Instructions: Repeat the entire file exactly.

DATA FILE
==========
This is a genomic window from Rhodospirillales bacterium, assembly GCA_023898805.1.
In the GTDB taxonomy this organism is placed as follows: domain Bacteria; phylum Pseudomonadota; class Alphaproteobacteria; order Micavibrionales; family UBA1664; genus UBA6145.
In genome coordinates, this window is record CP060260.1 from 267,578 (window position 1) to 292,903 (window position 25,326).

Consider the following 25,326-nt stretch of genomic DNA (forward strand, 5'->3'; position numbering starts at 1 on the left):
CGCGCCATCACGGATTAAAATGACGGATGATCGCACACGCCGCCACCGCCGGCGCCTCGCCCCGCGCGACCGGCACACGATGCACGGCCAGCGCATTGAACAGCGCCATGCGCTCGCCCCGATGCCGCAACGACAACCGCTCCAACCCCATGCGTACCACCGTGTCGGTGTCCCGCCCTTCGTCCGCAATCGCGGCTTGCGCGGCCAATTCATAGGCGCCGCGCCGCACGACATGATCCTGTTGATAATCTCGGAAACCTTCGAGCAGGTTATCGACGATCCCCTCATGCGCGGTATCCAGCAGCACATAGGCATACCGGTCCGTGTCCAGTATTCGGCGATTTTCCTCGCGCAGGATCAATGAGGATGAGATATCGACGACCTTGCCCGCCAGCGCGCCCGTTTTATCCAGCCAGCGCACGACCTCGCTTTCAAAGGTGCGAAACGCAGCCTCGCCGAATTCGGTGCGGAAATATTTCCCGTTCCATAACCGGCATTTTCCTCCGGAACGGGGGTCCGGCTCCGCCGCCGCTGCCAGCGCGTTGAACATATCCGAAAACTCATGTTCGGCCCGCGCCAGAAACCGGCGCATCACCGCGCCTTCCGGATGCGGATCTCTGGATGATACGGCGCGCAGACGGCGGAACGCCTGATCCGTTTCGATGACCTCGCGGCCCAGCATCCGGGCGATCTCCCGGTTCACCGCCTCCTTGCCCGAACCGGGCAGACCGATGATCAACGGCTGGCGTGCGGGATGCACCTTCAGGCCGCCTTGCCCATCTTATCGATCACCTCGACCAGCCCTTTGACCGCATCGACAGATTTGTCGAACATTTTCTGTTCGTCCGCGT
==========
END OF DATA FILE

This is a genomic window from Rhodospirillales bacterium, assembly GCA_023898805.1.
In the GTDB taxonomy this organism is placed as follows: domain Bacteria; phylum Pseudomonadota; class Alphaproteobacteria; order Micavibrionales; family UBA1664; genus UBA6145.
In genome coordinates, this window is record CP060260.1 from 267,578 (window position 1) to 292,903 (window position 25,326).

Consider the following 25,326-nt stretch of genomic DNA (forward strand, 5'->3'; position numbering starts at 1 on the left):
CGCGCCATCACGGATTAAAATGACGGATGATCGCACACGCCGCCACCGCCGGCGCCTCGCCCCGCGCGACCGGCACACGATGCACGGCCAGCGCATTGAACAGCGCCATGCGCTCGCCCCGATGCCGCAACGACAACCGCTCCAACCCCATGCGTACCACCGTGTCGGTGTCCCGCCCTTCGTCCGCAATCGCGGCTTGCGCGGCCAATTCATAGGCGCCGCGCCGCACGACATGATCCTGTTGATAATCTCGGAAACCTTCGAGCAGGTTATCGACGATCCCCTCATGCGCGGTATCCAGCAGCACATAGGCATACCGGTCCGTGTCCAGTATTCGGCGATTTTCCTCGCGCAGGATCAATGAGGATGAGATATCGACGACCTTGCCCGCCAGCGCGCCCGTTTTATCCAGCCAGCGCACGACCTCGCTTTCAAAGGTGCGAAACGCAGCCTCGCCGAATTCGGTGCGGAAATATTTCCCGTTCCATAACCGGCATTTTCCTCCGGAACGGGGGTCCGGCTCCGCCGCCGCTGCCAGCGCGTTGAACATATCCGAAAACTCATGTTCGGCCCGCGCCAGAAACCGGCGCATCACCGCGCCTTCCGGATGCGGATCTCTGGATGATACGGCGCGCAGACGGCGGAACGCCTGATCCGTTTCGATGACCTCGCGGCCCAGCATCCGGGCGATCTCCCGGTTCACCGCCTCCTTGCCCGAACCGGGCAGACCGATGATCAACGGCTGGCGTGCGGGATGCACCTTCAGGCCGCCTTGCCCATCTTATCGATCACCTCGACCAGCCCTTTGACCGCATCGACAGATTTGTCGAACATTTTCTGTTCGTCCGCGT